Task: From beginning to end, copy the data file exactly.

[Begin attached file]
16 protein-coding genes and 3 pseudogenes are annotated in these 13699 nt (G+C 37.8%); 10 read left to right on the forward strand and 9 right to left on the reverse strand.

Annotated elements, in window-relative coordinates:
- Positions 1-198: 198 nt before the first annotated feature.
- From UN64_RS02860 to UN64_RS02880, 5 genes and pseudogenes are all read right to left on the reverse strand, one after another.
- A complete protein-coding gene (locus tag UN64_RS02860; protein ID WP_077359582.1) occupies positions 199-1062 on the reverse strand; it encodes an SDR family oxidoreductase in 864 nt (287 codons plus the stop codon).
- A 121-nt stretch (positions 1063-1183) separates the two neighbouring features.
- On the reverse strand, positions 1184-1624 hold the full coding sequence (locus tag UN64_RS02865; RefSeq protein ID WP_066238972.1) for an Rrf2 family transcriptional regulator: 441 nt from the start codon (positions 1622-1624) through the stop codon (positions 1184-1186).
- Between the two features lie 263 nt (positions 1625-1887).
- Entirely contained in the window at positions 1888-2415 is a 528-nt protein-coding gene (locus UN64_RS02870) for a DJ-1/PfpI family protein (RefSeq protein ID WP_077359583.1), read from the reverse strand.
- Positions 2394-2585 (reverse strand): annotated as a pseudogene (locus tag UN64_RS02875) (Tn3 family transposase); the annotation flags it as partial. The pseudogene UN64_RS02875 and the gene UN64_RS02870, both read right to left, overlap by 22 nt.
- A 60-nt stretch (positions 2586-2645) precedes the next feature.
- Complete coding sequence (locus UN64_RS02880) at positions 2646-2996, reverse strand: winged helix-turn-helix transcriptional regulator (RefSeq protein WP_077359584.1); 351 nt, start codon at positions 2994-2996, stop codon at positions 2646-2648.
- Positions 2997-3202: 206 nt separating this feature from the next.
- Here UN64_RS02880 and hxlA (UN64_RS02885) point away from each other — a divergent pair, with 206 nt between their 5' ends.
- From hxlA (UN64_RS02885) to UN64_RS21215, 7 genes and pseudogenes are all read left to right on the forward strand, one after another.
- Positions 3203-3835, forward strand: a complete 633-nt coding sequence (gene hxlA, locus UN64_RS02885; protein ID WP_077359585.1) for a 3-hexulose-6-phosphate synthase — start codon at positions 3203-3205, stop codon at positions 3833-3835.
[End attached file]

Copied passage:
16 protein-coding genes and 3 pseudogenes are annotated in these 13699 nt (G+C 37.8%); 10 read left to right on the forward strand and 9 right to left on the reverse strand.

Annotated elements, in window-relative coordinates:
- Positions 1-198: 198 nt before the first annotated feature.
- From UN64_RS02860 to UN64_RS02880, 5 genes and pseudogenes are all read right to left on the reverse strand, one after another.
- A complete protein-coding gene (locus tag UN64_RS02860; protein ID WP_077359582.1) occupies positions 199-1062 on the reverse strand; it encodes an SDR family oxidoreductase in 864 nt (287 codons plus the stop codon).
- A 121-nt stretch (positions 1063-1183) separates the two neighbouring features.
- On the reverse strand, positions 1184-1624 hold the full coding sequence (locus tag UN64_RS02865; RefSeq protein ID WP_066238972.1) for an Rrf2 family transcriptional regulator: 441 nt from the start codon (positions 1622-1624) through the stop codon (positions 1184-1186).
- Between the two features lie 263 nt (positions 1625-1887).
- Entirely contained in the window at positions 1888-2415 is a 528-nt protein-coding gene (locus UN64_RS02870) for a DJ-1/PfpI family protein (RefSeq protein ID WP_077359583.1), read from the reverse strand.
- Positions 2394-2585 (reverse strand): annotated as a pseudogene (locus tag UN64_RS02875) (Tn3 family transposase); the annotation flags it as partial. The pseudogene UN64_RS02875 and the gene UN64_RS02870, both read right to left, overlap by 22 nt.
- A 60-nt stretch (positions 2586-2645) precedes the next feature.
- Complete coding sequence (locus UN64_RS02880) at positions 2646-2996, reverse strand: winged helix-turn-helix transcriptional regulator (RefSeq protein WP_077359584.1); 351 nt, start codon at positions 2994-2996, stop codon at positions 2646-2648.
- Positions 2997-3202: 206 nt separating this feature from the next.
- Here UN64_RS02880 and hxlA (UN64_RS02885) point away from each other — a divergent pair, with 206 nt between their 5' ends.
- From hxlA (UN64_RS02885) to UN64_RS21215, 7 genes and pseudogenes are all read left to right on the forward strand, one after another.
- Positions 3203-3835, forward strand: a complete 633-nt coding sequence (gene hxlA, locus UN64_RS02885; protein ID WP_077359585.1) for a 3-hexulose-6-phosphate synthase — start codon at positions 3203-3205, stop codon at positions 3833-3835.